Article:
Take the 2-minute tour ×
Stack Overflow is a question and answer site for professional and enthusiast programmers. It's 100% free, no registration required.

I had posted a question a few days ago and thanks a lot to those who already responded. I am reposting the question because it seemed like I needed to clarify our requirements. So here it goes in more detail.

I am trying to get a very small desktop app built - something that can be downloaded by people very quickly. I am trying to decide whether i shd build it in .NET or Java. I have two objectives: 1. Very quick download 2. Targeting the largest set of users (IN THAT ORDER)

I know Java will be cross platform, but if a lot of Windows users do not have JRE installed on their computers, I am told they will need to download some 15MB of JRE software to make this app run whereas .NET could be pre-installed in most windows machines.

As mentioned, a small, very quickly downloadable app is more important to me than a cross platform app. So I want to go with the platform that is pre-installed in the highest number of computers, so that my users just download my app without also requiring an additional download of the platform itself (JRE or .NET). From that point of view, which platform is pre-installed in more machines? Java or .NET?

Does anyone know what percentage of Windows users do not have JRE on their machines? And what %age of Windows users have .NET pre-installed?


share|improve this question
The full international version of the JRE is about 15 MB. The US English version is, I believe, still under 8 MB. I believe the online installer will install the base version and localisation is necessary. The "Java Kernel" installer will get you a Swing app up and running after installing slightly less (the rest still gets downloaded and installed, but after the app has got going). –  Tom Hawtin - tackline May 25 '09 at 13:14

9 Answers 9

If you go the route of .NET Framework, the issue will probably be which version of the framework you'll be targeting.

For example, if you want to target for .NET Framework 3.5, although many people may have it installed via automatic updates, but some probably won't. In my case, when I purchased my Eee PC last summer, it came only with .NET Framework 1.1 installed.

When I wanted to go upgrade to .NET Framework 3.5, the installer was 2.7 MB -- that's nice, except, it's an online installer, and the Microsoft Download Center saids that I may need up to 500 MB of free space. (And the offline installer is 197 MB!) That was a minor problem because the Eee PC's primary partition is only 1.3 GB free in factory-installed condition.

On the otherhand, the newest version of the JRE is 15.5 MB download, which includes everything -- not just the online installer -- it's an offline installer. And the installed JRE takes up about 90 MB on my machine.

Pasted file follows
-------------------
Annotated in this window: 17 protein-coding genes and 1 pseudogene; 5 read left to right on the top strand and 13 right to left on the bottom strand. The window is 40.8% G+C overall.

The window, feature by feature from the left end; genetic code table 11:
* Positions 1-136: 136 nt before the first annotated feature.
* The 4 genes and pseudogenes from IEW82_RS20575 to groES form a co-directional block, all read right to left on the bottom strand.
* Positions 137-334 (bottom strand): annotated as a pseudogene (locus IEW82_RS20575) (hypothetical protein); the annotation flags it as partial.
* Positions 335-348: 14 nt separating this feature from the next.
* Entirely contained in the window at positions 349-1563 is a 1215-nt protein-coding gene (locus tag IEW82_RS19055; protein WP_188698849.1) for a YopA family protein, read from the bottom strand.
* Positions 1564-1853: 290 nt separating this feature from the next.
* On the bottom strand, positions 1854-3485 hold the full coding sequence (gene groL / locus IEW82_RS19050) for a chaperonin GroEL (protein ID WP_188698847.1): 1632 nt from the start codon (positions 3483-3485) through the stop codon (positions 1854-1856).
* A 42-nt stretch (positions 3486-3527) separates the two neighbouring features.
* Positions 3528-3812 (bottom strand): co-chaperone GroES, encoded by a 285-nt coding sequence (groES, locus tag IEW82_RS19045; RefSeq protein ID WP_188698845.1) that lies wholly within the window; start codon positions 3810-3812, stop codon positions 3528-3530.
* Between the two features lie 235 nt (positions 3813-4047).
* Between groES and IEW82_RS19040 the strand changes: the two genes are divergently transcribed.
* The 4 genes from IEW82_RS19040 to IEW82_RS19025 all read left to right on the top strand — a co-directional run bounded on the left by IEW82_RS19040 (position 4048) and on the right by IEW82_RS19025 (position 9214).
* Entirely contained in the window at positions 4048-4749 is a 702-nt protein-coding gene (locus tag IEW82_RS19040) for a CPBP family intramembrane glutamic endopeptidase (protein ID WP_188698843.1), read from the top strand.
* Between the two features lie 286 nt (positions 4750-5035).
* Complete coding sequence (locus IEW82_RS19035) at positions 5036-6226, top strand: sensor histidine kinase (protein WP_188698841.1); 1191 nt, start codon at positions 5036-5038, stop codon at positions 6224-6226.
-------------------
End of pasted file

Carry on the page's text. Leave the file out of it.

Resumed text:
With that in mind, yes, it's possible that the .NET Framework may be present, but it's also possible that it will require a fairly large download to get going, if it isn't present, especially if the version present on the target system is very out of date.

With Java, the download is at most 15.5 MB and that's the whole deal. Moreover, with the new Java Kernel, it is possible to get the JRE incrementally via an Download Manager, with the base download at about 2 MB. (Read more about it here, here and here.) The download page for the "Windows Kernel Installation" is listed at 0.22 MB. (Which probably means it'll still need to go online and download up to 2 MB of required files.)

If the difference between the best case and worst case scenario is 0 MB vs. 200 MB, that seems very unpredictable for the experience that the user will face at install time. That's a difference of explaining to the user that "the installation will be complete in a few minutes" to "the installation could take up to an hour."

With the difference between 0 MB or 15 MB, it might not be great, but it isn't very bad, especially with an option for a potential online incremental installer only requiring a 2 MB download to get started.

After answering this question, I'm starting to think that the Java runtime isn't as huge as I used to think, now that I've actually taken the time to look at this issue.

share|improve this answer
  1. Very quick download
  2. Targeting the largest set of users (IN THAT ORDER)

1st, as you know there is what is called java applets, so it is quite common to download small applications from the web, also, jar are allready compressed files (I don't know about CLI exes)

2nd, if you want to target the largest set of users, forget about ".Net", because it is availible to windows only users and not Mac OS X or Linux users... So, automatically you ignore these potential users.

share|improve this answer